• equalToField/equalToValue
  • inKeys/inValues
  • ipv4
  • regex
  • url
  • word
  • regex

There's also a special kind of type that you can use if you need to do more complex validation than just the ones provided with the package using closures. Here's an example:

<?php
require_once 'vendor/autoload.php';

$filter = require_once 'vendor/aura/filter/scripts/instance.php';

// Hard-coding a return of false to make the rule fail
$filter->addSoftRule('testing', $filter::IS, 'closure', function() {

    echo 'The data is '.$this->getValue();
    $this->message_map['failure_is'] = "There was an error - d'oh!";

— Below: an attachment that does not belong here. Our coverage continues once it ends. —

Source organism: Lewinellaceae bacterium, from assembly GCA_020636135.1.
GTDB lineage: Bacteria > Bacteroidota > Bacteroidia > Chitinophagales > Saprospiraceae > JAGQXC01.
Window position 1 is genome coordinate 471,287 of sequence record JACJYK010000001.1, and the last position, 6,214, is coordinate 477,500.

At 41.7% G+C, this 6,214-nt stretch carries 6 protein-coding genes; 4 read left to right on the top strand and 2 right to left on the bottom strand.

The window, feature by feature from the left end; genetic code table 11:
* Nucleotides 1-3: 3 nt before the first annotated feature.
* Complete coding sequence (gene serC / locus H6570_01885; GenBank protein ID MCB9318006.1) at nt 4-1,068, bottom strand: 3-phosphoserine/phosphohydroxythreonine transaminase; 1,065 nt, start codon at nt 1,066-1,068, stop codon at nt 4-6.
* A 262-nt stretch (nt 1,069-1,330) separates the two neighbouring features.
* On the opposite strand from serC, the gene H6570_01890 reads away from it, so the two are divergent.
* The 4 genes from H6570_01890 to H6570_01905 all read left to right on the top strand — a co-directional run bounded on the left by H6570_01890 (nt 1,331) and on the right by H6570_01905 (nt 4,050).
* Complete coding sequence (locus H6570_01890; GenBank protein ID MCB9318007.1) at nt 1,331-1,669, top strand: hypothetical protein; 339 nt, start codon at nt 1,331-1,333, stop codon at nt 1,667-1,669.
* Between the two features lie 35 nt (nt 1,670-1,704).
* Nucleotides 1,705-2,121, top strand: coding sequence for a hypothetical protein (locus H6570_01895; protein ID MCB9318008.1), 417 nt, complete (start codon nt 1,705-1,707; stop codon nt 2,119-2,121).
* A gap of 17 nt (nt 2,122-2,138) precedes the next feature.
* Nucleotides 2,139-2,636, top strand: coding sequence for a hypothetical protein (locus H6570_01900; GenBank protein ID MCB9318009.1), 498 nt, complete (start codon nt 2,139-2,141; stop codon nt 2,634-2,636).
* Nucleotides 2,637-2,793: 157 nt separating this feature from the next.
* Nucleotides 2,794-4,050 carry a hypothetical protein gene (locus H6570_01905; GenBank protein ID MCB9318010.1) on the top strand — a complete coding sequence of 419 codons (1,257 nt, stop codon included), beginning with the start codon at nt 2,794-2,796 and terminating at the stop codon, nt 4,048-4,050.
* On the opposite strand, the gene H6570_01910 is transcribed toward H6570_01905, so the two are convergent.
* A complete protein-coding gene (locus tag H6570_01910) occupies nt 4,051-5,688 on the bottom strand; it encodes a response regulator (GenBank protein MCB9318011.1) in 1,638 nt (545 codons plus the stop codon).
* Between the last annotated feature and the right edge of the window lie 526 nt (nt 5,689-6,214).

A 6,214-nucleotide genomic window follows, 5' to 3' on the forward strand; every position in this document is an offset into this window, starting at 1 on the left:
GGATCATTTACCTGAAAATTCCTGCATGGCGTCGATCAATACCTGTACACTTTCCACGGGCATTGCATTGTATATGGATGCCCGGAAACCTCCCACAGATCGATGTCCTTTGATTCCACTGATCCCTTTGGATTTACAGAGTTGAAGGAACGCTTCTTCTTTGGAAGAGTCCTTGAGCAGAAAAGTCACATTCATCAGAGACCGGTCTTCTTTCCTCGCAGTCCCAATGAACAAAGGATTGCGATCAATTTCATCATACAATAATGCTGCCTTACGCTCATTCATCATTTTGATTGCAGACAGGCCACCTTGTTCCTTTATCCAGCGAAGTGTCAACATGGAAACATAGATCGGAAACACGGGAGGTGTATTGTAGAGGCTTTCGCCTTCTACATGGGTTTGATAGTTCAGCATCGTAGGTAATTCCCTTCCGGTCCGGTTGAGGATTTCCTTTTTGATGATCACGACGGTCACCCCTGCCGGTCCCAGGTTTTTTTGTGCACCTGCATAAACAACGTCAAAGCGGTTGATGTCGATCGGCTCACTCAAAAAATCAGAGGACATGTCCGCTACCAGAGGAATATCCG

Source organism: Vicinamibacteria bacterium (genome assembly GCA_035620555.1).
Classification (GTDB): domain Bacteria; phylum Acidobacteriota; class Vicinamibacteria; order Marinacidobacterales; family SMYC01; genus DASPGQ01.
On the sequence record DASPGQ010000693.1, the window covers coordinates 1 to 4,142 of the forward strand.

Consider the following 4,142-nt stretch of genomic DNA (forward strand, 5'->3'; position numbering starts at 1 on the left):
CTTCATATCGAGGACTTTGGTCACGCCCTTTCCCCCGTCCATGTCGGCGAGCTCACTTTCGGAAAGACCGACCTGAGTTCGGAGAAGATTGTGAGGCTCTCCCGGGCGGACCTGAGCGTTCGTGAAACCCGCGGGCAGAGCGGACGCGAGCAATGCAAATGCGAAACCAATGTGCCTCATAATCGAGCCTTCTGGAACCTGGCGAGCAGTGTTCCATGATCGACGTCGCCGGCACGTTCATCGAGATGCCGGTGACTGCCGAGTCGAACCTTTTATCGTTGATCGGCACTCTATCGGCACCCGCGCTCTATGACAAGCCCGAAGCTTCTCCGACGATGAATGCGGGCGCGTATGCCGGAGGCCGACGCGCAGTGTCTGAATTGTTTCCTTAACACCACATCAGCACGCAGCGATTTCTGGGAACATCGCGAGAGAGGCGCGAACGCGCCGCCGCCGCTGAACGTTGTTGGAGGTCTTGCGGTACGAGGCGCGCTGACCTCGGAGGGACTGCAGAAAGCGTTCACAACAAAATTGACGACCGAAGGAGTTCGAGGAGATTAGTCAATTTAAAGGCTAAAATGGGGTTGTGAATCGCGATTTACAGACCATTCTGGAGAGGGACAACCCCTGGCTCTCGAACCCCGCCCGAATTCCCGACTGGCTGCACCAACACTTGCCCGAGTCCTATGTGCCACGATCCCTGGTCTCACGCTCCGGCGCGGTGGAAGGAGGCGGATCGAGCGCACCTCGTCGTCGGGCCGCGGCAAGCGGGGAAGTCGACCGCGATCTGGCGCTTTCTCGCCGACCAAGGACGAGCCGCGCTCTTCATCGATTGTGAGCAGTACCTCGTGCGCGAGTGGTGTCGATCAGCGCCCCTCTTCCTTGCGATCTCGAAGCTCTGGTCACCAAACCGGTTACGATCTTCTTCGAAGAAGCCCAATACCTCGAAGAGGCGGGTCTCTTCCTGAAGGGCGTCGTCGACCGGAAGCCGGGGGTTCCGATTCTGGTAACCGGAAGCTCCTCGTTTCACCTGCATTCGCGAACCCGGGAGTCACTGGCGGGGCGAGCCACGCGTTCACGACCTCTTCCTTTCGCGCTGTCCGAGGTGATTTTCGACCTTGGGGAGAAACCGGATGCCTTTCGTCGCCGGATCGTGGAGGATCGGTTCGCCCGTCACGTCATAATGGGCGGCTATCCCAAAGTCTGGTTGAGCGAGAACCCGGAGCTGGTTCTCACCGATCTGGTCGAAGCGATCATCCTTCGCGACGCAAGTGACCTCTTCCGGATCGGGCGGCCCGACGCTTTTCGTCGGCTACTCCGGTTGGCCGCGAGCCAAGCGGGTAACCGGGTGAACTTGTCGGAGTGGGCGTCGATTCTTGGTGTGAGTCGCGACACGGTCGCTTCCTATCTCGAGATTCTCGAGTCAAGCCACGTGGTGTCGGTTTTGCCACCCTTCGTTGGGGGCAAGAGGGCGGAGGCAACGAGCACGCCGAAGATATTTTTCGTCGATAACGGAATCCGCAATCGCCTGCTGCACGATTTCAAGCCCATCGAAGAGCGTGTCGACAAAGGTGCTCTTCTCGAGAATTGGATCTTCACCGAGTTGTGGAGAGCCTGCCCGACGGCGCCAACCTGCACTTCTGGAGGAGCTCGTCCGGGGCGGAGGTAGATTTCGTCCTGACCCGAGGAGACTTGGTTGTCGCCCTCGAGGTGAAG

return false;
});

$object = (object)array(
    'testing' => 'this 1234 is %$#@ is test'
);

if ($filter->values($object) !== true) {
    echo 'messages: '.print_r($filter->getMessages(), true);
} else {
    echo 'valid!';
}
?>

Much like the first example, we set up a soft rule that does a RuleCollection::IS check (essentially a true/false) with the "closure" type. The last parameter is the closure itself. The closure is bound to an instance of a Rule class and the data isn't passed in during execution. Instead you need to use the getValue method to grab the value of the property. In our case the return value is hard-coded as false to make the check fail and return the message as an error. The call inside the closure to $this->message_map sets the customized error message for the rule. This way you can set messages that have a bit more meaning to the actual problem (as more complex checks usually mean more than one possible kind of error).